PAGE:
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LGBTQ History: New Project, Curatorial Position at History Colorado Created by Partnership with the Gill Foundation
DENVER, Colo. (February 5, 2020) — A more inclusive strategy for understanding and sharing history is coming to Colorado in 2020.
John Eding, Manager of Communications and PR
303-594-2133 | email@example.com
History Colorado and the Gill Foundation announce the Colorado LGBTQ+ Collection Project and the Gill Foundation Associate Curator of LGBTQ History. Emmy-winning researcher and lifelong Coloradan Aaron Marcus has accepted the position on the core curatorial staff of Colorado’s official state history organization. Over the next two years, Marcus will curate an exhibit to open in the new Ballantine Gallery at the History Colorado Center in 2022. It will travel to History Colorado sites throughout the state.
Marcus now holds a full-time post made possible by support from the Denver-based Gill Foundation, one of the nation’s largest funders of efforts to secure full equality for lesbian, gay, bisexual, transgender, and queer (LGBTQ) people. The job focuses on building more robust scholarship and inclusive holdings at History Colorado, which dates back to 1879. The position is also responsible for increased engagement with—and public access to—LGBTQ historical resources and narratives.
“The contributions and voices of LGBTQ people are minimally represented in our collection and interpretation currently,” says Marcus. “This project will help us thoughtfully identify, collect, and make available documents, photos, oral histories and artifacts that tell a compelling and complex story. We’ll know we’re succeeding when more perspectives and experiences are part of History Colorado.”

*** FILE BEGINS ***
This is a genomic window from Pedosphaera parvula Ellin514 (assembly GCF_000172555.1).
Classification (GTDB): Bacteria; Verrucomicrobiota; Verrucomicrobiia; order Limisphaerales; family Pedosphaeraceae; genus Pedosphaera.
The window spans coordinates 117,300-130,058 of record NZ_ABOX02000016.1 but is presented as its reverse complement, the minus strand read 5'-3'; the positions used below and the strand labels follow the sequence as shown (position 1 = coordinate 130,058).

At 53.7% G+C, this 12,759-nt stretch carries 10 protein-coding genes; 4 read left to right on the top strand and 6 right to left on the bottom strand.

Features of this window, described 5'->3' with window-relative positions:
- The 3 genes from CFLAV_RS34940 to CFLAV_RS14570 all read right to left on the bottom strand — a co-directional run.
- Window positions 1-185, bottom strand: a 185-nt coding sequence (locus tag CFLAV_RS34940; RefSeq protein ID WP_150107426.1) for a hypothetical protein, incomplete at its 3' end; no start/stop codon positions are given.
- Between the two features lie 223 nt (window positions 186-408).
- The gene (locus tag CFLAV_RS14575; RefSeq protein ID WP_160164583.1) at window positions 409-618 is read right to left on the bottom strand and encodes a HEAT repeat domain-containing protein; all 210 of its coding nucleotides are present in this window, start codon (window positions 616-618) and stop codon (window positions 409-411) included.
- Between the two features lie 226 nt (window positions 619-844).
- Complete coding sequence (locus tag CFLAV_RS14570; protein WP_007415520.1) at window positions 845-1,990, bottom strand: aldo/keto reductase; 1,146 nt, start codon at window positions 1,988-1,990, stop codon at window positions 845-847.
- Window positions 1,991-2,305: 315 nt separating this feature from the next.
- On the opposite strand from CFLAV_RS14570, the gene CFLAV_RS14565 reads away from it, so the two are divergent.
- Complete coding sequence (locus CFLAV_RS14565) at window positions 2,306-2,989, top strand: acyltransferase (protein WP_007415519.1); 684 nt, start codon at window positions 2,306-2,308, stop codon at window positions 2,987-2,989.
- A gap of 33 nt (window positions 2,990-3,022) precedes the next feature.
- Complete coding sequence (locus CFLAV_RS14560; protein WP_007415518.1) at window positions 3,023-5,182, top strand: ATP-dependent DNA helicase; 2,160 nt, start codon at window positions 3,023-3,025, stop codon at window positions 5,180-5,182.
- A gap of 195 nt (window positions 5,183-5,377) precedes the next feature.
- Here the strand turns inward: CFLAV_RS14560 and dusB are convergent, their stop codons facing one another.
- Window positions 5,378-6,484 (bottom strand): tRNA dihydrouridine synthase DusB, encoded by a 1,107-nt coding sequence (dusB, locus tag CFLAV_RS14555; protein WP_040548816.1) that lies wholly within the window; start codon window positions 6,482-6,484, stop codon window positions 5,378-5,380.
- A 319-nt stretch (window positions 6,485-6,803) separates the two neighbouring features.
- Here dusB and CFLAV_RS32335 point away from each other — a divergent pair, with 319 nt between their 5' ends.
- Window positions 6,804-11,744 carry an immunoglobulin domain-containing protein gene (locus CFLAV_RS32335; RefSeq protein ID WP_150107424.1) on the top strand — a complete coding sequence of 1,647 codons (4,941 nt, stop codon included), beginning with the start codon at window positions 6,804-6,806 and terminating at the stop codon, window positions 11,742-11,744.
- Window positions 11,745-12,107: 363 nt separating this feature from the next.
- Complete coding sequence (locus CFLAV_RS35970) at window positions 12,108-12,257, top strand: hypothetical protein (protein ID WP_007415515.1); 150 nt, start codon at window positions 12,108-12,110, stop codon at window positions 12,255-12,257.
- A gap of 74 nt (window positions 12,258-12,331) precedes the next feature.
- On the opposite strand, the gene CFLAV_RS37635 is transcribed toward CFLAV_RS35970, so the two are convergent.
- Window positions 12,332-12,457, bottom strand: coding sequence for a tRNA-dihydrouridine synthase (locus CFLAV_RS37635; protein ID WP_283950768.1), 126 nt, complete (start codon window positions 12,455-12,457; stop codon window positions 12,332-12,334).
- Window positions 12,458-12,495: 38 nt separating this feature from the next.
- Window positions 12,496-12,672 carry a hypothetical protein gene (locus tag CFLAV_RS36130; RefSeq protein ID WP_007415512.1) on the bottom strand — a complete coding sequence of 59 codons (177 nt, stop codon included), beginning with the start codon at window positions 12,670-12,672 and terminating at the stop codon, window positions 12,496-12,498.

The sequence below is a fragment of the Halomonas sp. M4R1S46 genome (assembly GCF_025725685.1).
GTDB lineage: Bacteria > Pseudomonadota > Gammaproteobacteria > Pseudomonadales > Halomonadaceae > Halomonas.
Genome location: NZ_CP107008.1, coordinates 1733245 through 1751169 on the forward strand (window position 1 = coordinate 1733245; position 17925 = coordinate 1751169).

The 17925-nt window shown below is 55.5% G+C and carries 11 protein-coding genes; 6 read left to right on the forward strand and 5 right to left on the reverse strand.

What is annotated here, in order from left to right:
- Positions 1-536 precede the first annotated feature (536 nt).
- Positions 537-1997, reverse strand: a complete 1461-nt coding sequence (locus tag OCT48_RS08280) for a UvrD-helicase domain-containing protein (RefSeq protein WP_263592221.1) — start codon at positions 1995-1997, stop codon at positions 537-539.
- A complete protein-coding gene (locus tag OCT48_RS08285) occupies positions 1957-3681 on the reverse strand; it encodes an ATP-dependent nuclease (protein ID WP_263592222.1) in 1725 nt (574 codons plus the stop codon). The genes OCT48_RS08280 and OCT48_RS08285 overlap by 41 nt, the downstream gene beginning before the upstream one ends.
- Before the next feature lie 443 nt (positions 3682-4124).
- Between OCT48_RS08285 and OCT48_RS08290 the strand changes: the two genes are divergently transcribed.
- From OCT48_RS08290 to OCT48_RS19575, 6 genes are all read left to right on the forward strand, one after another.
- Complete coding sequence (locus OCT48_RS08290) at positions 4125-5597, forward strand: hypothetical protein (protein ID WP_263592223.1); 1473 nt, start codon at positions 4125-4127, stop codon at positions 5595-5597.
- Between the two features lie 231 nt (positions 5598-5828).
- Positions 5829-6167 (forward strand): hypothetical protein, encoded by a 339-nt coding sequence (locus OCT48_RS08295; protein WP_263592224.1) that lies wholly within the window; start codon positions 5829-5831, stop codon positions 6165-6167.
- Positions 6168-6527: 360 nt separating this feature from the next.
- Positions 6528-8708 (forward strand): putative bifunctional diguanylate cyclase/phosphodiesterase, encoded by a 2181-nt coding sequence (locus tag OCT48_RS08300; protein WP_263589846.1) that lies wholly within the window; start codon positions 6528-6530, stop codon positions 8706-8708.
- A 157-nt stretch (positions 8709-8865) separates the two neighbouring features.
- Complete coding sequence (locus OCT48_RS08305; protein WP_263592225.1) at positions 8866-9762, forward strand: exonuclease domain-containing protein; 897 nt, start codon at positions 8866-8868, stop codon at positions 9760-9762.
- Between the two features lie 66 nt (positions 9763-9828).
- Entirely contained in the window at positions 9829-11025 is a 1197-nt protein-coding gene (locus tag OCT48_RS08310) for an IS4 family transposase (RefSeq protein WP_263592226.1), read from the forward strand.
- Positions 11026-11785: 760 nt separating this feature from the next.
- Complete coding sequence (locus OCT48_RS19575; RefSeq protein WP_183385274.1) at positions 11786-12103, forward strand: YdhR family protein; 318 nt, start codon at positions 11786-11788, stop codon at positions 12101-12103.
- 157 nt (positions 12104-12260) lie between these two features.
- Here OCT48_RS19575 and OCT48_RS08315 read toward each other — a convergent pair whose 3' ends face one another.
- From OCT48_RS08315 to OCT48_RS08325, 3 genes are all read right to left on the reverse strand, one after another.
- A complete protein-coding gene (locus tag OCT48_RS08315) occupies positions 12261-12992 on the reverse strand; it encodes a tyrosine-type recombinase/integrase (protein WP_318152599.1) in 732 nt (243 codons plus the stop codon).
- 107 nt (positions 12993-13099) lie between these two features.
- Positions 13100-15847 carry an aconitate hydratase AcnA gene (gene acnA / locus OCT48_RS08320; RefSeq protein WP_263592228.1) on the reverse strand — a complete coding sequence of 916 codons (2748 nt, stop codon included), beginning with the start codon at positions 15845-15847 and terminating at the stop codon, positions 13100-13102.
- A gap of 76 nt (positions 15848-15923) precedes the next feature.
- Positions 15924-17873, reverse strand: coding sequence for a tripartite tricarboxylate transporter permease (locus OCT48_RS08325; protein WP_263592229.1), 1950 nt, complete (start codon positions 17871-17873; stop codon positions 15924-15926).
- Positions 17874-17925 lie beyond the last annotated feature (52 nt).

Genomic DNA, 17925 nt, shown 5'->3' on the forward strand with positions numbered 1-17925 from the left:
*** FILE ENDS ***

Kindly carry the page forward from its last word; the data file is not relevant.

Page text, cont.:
In addition to funding Marcus’s position and donating objects and archival materials, the Gill Foundation will support outreach to all corners of the state to capture oral histories and source archival materials. The foundation’s 25-year history—studded with popular touchstones, such as the Gay and Lesbian Fund for Colorado's Born Different campaign—began in response to the passage of Amendment 2, a constitutional provision that barred municipalities from protecting gay and lesbian people from discrimination. Though the United States Supreme Court soon thereafter struck down the amendment as unconstitutional, Colorado had by then earned the dubious moniker of the “hate state,” motivating Gill to build public understanding and acceptance of LGBTQ people. Today, Colorado has become one of the most LGBTQ-inclusive states in the country, becoming the first state to elect an openly gay governor. To date, the Gill Foundation has invested more than $365 million in organizations around the country, and founder Tim Gill is now the largest individual donor in the history of the LGBTQ movement.
“This partnership between History Colorado and the Gill Foundation is an exciting opportunity to share Colorado’s LGBTQ history,” said Governor Jared Polis. “Our state has come a long way from those early days of being known as the 'hate state' and there is always more we can do to uplift our LGBTQ community. This new position and future exhibit will allow Coloradans to learn more about our past and the incredible contributions the LGBTQ community have made to our state.”
“LGBT history is Colorado history,” said Tim Gill, founder and board co-chair of the Gill Foundation. “We have the proud distinction of being the first state in the country to elect an openly gay governor, a symbol of the state’s remarkable transformation from the ‘hate state’ 25 years ago to one of the most tolerant today. That transformation would not have been possible without the brave LGBT individuals who risked their livelihoods and lives to make Colorado a beacon of fairness and opportunity for everyone, regardless of who they are or who they love. It’s time to tell their stories.”